After Maurice Clemmons gunned down four Lakewood police officers at a Parkland coffee shop early on the morning of Nov. 29, he was able to make a quick escape.
Despite a gunshot wound to the abdomen, Clemmons was able to escape the grasp of Puget Sound law enforcement officers who blanketed the region in search of the cop killer. For two days Clemmons escaped capture before a chance encounter with a Seattle police officer resulted in Clemmons’ death.
Six people have been charged with helping Clemmons elude law enforcement in those intervening hours — everything from driving the getaway vehicle to helping to hide Clemmons.
Supporters of the deceased officers — Sgt. Mark Renninger and officers Tina Griswold, Greg Richards and Ronald Owens — went to the Legislature with a request that penalties for rendering criminal assistance be enhanced.
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Lawmakers responded with Substitute Senate Bill 6293. The bill passed the House and Senate on unanimous votes and was signed into law by Gov. Chris Gregoire.
We raise this issue today because the new law goes into effect in less than a month — on June 10. It’s a reasonable solution to the inequity of existing law exposed by the Clemmons case.
Six people — Rickey Hinton, Latanya Clemmons, Letricia Nelson, Eddie Lee Davis, Douglas Davis and Quiana Williams — have been charged with rendering criminal assistance. All have pleaded not guilty and are awaiting trial.
Under existing law, helping a murderer escape capture can be punished by up to five years in prison. But if the person rendering assistance is a relative — husband or wife, brother or sister, parent or grandparent, child or grandchild, step-child or step-parent — the crime is a gross misdemeanor, punishable by a year in the county jail.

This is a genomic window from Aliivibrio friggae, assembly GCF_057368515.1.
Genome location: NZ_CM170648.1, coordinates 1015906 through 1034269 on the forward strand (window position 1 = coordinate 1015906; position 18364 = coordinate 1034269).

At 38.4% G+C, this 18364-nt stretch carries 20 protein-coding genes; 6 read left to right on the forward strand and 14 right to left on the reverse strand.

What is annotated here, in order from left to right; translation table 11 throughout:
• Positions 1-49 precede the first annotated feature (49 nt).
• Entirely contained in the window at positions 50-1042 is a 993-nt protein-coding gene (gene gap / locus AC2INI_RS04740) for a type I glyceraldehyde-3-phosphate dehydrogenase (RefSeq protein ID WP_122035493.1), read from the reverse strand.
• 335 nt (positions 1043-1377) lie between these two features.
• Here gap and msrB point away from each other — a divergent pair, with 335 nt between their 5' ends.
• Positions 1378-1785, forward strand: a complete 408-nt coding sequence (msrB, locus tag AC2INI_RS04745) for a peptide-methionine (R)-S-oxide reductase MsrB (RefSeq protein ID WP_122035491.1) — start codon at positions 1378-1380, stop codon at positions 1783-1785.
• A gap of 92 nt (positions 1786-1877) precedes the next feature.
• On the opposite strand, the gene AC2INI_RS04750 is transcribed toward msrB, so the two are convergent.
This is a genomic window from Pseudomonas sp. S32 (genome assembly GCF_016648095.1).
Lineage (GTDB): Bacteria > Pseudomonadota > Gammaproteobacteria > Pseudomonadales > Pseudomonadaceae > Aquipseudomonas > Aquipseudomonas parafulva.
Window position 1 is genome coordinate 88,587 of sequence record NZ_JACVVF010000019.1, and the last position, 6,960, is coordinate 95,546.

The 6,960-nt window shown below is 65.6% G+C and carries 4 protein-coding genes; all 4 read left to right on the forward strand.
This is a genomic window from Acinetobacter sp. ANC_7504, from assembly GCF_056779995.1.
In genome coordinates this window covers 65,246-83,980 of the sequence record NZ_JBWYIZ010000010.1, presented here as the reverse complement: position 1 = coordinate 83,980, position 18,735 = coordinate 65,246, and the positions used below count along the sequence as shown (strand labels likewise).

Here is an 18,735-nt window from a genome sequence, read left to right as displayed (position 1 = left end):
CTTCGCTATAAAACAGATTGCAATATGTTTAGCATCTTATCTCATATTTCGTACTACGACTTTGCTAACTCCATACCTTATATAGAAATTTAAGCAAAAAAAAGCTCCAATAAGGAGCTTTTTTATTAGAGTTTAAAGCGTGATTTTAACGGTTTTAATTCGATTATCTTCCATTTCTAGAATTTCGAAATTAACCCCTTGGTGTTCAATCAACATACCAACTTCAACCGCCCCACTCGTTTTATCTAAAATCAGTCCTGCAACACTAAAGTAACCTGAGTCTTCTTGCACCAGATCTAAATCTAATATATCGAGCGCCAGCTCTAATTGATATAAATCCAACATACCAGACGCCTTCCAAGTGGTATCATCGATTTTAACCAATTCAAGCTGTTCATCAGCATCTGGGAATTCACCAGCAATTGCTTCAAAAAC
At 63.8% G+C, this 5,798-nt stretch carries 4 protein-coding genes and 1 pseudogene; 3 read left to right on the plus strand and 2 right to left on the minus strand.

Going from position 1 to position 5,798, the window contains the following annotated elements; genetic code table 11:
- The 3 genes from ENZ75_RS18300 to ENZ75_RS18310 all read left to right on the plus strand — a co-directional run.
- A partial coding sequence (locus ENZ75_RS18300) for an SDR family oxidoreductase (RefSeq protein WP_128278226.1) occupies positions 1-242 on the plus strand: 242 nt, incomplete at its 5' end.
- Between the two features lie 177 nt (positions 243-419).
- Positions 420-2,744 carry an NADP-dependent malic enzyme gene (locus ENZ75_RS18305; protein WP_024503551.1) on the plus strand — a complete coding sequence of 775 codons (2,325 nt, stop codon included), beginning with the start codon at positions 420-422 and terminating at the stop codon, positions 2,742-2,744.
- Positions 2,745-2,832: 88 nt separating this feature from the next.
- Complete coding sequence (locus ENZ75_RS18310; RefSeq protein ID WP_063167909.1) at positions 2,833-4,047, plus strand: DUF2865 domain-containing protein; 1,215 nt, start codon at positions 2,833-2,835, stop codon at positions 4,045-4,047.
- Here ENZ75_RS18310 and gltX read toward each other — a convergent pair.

The fact that the crime carries such a low penalty was cited by a Pierce County judge in lowering bail for two of Clemmons’ alleged accomplices.
Superior Court Judge Stephanie Arend reduced Hinton’s bail to $500,000 from $2 million and Latanya Clemmons’ bail to $100,000 from $1.5 million. Arend said the original bails were “extraordinarily high and excessive” for a charge of rendering criminal assistance.
Potential penalties will change under the new law — SSB 6293. Anyone who aided a person charged with murder, for example, could be charged with a class B felony, punishable by up to 10 years in prison. The family exemption goes away and only relatives under the age of 18 would face a gross misdemeanor charge of rendering criminal assistance. What constitutes rendering criminal assistance? It is:
• Harboring or concealing a person.
• Warning the person of impending discovery or apprehension.
• Providing money, transportation, disguise, or other means of avoiding discovery or apprehension.
• Preventing or obstructing, by use of force, deception, or threat, anyone from performing an act that might aid in discovery or apprehension.
• Concealing or destroying physical evidence that might aid in the apprehension.
• Providing a weapon to the person.
Those who testified in support of the legislation, including Tom McBride, from the Washington Association of Prosecuting Attorneys and Toni McKinley, on behalf of the Washington Coalition of Crime Victim Advocates, said adults need to know that when they make certain choices, they are going to be held accountable for their actions.
Bob Cooper, representing the Washington Association of Criminal Defense Lawyers and Washington Defender Association, argued against the legislation, saying there should remain a difference in punishment for people who are helping a relative.
Lawmakers didn’t buy it. Anyone who helps a murderer escape the long arm of the law, could find himself or herself behind bars for a prolonged period.
That’s as it should be. The new law is one of the positive outcomes from the horrific murder of the four Lakewood police officers.